It’s 5 o’clock, and you’re leaving the office in search of some post-work libations and snacks before dinner. You could go the traditional happy hour route — where you’re limited to a few drinks and small bites within a short window of time — or you could up the ante and visit a Japanese izakaya.
Soup kitchens, food banks and nonprofits are overrun with volunteers during the holidays. But, the real need comes Jan. 1 — after the hordes disappear.
The goal for Curry Without Worry is to continue to feed the needy in San Francisco, and in Katmandu, where most of the people served are street children and the elderly and handicapped.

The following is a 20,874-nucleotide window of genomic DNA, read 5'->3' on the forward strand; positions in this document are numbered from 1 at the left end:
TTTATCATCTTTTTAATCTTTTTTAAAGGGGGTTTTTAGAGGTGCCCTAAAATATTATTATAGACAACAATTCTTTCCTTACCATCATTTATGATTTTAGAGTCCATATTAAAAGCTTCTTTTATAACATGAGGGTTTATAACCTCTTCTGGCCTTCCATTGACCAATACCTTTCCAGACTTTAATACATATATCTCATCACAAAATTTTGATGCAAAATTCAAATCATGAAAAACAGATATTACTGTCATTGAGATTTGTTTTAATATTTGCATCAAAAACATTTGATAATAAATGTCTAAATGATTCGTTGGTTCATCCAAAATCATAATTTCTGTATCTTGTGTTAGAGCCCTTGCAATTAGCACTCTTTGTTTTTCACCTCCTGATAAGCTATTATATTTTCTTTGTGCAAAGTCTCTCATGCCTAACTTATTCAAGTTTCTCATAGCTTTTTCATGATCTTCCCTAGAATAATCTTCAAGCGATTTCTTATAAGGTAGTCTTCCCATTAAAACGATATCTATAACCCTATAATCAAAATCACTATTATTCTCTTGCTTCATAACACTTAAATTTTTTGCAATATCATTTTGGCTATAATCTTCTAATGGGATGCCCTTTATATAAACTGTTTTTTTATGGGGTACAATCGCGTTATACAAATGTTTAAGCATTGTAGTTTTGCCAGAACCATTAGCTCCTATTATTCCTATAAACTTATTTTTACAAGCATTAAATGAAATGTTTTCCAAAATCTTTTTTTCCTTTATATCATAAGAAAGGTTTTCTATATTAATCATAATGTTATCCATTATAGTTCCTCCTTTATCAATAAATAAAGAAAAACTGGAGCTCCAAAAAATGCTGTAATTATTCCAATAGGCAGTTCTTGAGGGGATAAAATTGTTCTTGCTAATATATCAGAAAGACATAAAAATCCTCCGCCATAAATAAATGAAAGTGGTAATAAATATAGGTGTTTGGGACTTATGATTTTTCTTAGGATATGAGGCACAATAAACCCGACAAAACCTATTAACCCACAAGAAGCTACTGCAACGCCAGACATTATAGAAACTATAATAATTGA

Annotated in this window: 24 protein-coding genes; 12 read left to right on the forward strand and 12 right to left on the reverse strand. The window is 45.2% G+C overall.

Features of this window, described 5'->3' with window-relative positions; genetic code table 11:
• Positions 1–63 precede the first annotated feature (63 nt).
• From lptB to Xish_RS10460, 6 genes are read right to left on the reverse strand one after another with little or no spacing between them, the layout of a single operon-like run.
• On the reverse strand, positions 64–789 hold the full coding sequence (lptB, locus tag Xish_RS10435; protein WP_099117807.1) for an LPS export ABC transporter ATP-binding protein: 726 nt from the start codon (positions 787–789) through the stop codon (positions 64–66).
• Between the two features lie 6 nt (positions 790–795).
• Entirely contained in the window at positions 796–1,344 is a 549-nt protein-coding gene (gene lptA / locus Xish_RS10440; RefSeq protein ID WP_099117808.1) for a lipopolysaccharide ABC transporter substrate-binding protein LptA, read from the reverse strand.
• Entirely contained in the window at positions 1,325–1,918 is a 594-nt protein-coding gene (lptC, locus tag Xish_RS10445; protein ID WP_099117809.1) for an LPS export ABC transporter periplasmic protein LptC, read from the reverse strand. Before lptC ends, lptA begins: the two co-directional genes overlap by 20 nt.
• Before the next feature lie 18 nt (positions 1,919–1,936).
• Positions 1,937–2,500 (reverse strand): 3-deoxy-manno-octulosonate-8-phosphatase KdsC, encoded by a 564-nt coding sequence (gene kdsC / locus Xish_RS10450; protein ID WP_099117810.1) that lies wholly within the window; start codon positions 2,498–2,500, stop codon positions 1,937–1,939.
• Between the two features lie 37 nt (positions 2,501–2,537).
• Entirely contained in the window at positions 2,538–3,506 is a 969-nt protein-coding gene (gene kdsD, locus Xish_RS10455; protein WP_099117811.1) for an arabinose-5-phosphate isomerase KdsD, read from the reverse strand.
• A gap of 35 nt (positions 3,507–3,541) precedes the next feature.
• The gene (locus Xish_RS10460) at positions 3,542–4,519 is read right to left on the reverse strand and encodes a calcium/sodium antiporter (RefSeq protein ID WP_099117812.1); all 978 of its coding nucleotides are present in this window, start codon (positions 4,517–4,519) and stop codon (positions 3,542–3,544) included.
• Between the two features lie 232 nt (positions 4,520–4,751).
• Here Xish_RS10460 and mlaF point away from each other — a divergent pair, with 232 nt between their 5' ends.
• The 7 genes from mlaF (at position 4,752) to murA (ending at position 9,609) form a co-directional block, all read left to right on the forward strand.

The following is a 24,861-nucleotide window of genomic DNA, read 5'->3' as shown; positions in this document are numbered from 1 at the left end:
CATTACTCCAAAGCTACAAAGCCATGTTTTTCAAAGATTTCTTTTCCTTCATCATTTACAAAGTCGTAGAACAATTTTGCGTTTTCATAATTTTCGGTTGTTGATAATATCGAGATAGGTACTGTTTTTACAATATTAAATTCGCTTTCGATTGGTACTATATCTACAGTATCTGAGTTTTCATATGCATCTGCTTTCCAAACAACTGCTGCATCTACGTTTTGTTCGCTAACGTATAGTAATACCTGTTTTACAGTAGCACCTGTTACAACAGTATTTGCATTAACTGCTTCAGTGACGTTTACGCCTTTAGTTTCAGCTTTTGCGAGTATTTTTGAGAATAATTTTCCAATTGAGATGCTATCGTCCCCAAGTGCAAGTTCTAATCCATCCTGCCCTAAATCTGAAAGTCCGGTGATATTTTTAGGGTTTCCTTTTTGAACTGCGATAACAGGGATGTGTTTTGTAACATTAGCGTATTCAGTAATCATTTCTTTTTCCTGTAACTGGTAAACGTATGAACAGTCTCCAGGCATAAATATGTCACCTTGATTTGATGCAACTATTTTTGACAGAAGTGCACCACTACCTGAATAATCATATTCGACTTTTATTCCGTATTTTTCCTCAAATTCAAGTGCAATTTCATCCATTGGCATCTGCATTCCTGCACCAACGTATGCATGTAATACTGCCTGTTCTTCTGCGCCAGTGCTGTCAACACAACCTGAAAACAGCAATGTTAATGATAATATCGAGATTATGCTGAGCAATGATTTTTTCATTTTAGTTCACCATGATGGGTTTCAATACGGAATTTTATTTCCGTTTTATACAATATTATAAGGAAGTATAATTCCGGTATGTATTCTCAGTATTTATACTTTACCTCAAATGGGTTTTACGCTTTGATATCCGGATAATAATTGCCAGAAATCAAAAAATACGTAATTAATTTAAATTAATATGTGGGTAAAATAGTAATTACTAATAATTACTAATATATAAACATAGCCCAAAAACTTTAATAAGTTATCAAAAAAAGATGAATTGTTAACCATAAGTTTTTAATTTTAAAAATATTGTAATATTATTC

Get inspired to eat well, cook better, and give back to your communities with our New Year’s guide to foodie resolutions.
When my friend Natalie asked me if I had any plans for Easter weekend, I was mildly embarrassed to admit that I hadn’t. I just hadn’t given it much thought this year.
“Well, you do now,” she said. “Want to help plant a farm?”
Plant a farm. I couldn’t think of a good reason not to. I welcomed the excuse to get outside and do something interesting, something for free. Something more than a little dirty.
Warning: This is not a piece extolling the virtues of Slow Food Nation ’08, so if there are delicate sensibilities out there who can’t bear the suggestion that Slow Food Nation is anything other than shiny, happy people eating food, you should probably stop reading right now. It would be one thing if this rant was all about how I volunteered at Slow Food Nation and all I got was this lousy apron.
That’s not even the half of it.